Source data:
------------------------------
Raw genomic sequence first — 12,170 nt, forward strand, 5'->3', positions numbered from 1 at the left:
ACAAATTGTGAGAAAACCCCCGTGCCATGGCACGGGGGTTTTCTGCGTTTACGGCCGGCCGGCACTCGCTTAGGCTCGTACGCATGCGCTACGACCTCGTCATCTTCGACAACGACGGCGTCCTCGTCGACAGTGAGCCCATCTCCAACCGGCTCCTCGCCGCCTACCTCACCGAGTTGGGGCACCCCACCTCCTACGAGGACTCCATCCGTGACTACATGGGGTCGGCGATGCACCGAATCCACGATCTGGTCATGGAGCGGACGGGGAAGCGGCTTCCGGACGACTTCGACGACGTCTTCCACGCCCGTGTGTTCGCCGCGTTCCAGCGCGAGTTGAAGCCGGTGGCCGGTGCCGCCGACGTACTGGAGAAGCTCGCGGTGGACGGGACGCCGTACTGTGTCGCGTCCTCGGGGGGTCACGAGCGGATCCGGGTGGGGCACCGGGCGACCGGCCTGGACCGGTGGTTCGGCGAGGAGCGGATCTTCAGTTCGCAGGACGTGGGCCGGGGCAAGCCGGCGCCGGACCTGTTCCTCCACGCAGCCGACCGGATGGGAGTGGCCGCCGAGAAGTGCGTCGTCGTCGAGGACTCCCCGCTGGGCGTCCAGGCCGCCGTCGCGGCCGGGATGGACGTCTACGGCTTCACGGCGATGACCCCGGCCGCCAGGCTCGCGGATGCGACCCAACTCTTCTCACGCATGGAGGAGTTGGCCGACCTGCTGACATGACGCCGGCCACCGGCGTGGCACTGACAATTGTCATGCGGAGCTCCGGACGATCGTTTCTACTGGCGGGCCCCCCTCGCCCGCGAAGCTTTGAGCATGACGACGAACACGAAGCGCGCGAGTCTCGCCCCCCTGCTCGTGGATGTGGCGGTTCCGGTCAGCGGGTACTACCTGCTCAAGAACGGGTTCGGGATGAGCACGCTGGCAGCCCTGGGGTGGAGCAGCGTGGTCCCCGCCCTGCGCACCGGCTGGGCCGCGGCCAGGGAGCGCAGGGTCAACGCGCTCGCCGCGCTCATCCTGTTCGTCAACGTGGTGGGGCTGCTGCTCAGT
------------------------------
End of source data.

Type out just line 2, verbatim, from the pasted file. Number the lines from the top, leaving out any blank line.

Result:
ACAAATTGTGAGAAAACCCCCGTGCCATGGCACGGGGGTTTTCTGCGTTTACGGCCGGCCGGCACTCGCTTAGGCTCGTACGCATGCGCTACGACCTCGTCATCTTCGACAACGACGGCGTCCTCGTCGACAGTGAGCCCATCTCCAACCGGCTCCTCGCCGCCTACCTCACCGAGTTGGGGCACCCCACCTCCTACGAGGACTCCATCCGTGACTACATGGGGTCGGCGATGCACCGAATCCACGATCTGGTCATGGAGCGGACGGGGAAGCGGCTTCCGGACGACTTCGACGACGTCTTCCACGCCCGTGTGTTCGCCGCGTTCCAGCGCGAGTTGAAGCCGGTGGCCGGTGCCGCCGACGTACTGGAGAAGCTCGCGGTGGACGGGACGCCGTACTGTGTCGCGTCCTCGGGGGGTCACGAGCGGATCCGGGTGGGGCACCGGGCGACCGGCCTGGACCGGTGGTTCGGCGAGGAGCGGATCTTCAGTTCGCAGGACGTGGGCCGGGGCAAGCCGGCGCCGGACCTGTTCCTCCACGCAGCCGACCGGATGGGAGTGGCCGCCGAGAAGTGCGTCGTCGTCGAGGACTCCCCGCTGGGCGTCCAGGCCGCCGTCGCGGCCGGGATGGACGTCTACGGCTTCACGGCGATGACCCCGGCCGCCAGGCTCGCGGATGCGACCCAACTCTTCTCACGCATGGAGGAGTTGGCCGACCTGCTGACATGACGCCGGCCACCGGCGTGGCACTGACAATTGTCATGCGGAGCTCCGGACGATCGTTTCTACTGGCGGGCCCCCCTCGCCCGCGAAGCTTTGAGCATGACGACGAACACGAAGCGCGCGAGTCTCGCCCCCCTGCTCGTGGATGTGGCGGTTCCGGTCAGCGGGTACTACCTGCTCAAGAACGGGTTCGGGATGAGCACGCTGGCAGCCCTGGGGTGGAGCAGCGTGGTCCCCGCCCTGCGCACCGGCTGGGCCGCGGCCAGGGAGCGCAGGGTCAACGCGCTCGCCGCGCTCATCCTGTTCGTCAACGTGGTGGGGCTGCTGCTCAGT